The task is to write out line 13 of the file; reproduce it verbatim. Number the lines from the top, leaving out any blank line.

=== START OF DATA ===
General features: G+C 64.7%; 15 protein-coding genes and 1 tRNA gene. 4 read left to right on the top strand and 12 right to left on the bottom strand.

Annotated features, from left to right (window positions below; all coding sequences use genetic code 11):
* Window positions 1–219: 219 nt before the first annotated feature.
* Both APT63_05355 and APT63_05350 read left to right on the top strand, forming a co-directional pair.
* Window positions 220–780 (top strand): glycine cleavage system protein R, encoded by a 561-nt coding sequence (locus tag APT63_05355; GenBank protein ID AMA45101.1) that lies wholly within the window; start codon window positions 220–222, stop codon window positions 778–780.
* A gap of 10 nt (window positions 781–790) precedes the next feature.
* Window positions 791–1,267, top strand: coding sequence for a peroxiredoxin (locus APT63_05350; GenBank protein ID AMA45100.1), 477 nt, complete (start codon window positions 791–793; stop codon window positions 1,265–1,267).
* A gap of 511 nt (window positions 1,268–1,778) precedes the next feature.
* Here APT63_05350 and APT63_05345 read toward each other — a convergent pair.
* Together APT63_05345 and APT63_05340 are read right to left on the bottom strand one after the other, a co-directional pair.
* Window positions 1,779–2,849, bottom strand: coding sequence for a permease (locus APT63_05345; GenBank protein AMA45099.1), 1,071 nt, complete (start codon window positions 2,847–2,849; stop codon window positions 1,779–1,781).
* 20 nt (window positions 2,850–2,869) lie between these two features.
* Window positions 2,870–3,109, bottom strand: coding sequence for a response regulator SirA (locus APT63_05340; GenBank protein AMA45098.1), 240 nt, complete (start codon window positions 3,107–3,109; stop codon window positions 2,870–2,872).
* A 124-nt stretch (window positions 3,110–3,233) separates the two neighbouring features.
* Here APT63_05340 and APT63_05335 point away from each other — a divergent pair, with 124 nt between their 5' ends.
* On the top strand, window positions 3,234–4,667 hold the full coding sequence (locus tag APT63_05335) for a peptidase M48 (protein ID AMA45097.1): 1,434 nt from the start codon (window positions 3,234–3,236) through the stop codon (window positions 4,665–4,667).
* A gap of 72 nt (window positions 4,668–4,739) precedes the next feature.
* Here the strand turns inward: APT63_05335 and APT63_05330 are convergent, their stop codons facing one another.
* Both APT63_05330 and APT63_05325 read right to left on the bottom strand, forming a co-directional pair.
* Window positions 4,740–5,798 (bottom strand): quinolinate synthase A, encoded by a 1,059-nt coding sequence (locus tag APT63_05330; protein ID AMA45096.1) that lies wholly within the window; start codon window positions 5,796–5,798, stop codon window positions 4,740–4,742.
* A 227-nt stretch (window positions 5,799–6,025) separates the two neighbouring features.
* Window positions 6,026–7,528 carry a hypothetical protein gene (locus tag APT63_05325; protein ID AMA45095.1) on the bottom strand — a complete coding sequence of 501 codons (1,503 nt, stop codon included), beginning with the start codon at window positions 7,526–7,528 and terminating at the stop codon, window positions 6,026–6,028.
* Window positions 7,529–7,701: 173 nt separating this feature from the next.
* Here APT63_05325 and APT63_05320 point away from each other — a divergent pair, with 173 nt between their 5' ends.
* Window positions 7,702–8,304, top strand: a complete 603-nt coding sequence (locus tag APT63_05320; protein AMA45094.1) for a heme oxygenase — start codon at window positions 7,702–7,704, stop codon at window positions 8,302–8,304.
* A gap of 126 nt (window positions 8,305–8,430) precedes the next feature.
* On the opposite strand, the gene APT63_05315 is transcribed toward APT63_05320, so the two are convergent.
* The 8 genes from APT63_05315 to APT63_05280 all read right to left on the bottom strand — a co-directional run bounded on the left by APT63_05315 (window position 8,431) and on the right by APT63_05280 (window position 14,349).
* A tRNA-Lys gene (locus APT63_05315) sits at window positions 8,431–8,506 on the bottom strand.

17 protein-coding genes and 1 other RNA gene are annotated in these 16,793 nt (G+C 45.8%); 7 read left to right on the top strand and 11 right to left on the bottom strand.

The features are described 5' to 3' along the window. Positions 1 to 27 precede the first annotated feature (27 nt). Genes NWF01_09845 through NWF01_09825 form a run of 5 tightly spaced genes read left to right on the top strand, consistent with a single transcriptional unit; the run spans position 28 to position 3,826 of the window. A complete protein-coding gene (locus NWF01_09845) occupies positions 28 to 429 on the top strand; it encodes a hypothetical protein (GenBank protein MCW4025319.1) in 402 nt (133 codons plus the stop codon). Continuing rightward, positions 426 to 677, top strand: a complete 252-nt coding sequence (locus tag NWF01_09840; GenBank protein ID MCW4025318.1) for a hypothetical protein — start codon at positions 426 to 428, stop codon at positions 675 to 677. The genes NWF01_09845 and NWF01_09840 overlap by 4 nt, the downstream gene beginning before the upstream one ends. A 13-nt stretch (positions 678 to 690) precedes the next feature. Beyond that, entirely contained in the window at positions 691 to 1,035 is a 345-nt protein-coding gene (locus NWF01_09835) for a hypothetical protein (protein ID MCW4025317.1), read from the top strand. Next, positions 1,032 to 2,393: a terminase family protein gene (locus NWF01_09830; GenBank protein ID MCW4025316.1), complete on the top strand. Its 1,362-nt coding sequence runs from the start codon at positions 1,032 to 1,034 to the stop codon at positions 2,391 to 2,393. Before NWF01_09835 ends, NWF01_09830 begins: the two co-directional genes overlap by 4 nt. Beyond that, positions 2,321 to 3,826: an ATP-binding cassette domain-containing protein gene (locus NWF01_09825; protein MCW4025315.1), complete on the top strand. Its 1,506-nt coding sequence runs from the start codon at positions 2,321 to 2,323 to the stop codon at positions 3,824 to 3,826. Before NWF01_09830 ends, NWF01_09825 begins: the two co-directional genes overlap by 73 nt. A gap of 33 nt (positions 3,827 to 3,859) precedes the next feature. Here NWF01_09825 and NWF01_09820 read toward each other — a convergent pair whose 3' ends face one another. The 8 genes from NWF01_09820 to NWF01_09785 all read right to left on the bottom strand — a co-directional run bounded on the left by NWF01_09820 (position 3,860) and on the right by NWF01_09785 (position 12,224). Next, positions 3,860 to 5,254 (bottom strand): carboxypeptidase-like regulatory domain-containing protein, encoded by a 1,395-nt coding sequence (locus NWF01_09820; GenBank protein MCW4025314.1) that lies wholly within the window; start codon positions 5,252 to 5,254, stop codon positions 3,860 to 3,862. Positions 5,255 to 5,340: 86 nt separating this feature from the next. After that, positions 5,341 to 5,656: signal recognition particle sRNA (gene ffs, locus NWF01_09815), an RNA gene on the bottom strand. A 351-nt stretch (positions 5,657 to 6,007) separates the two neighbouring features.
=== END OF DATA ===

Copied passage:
* Window positions 2,870–3,109, bottom strand: coding sequence for a response regulator SirA (locus APT63_05340; GenBank protein AMA45098.1), 240 nt, complete (start codon window positions 3,107–3,109; stop codon window positions 2,870–2,872).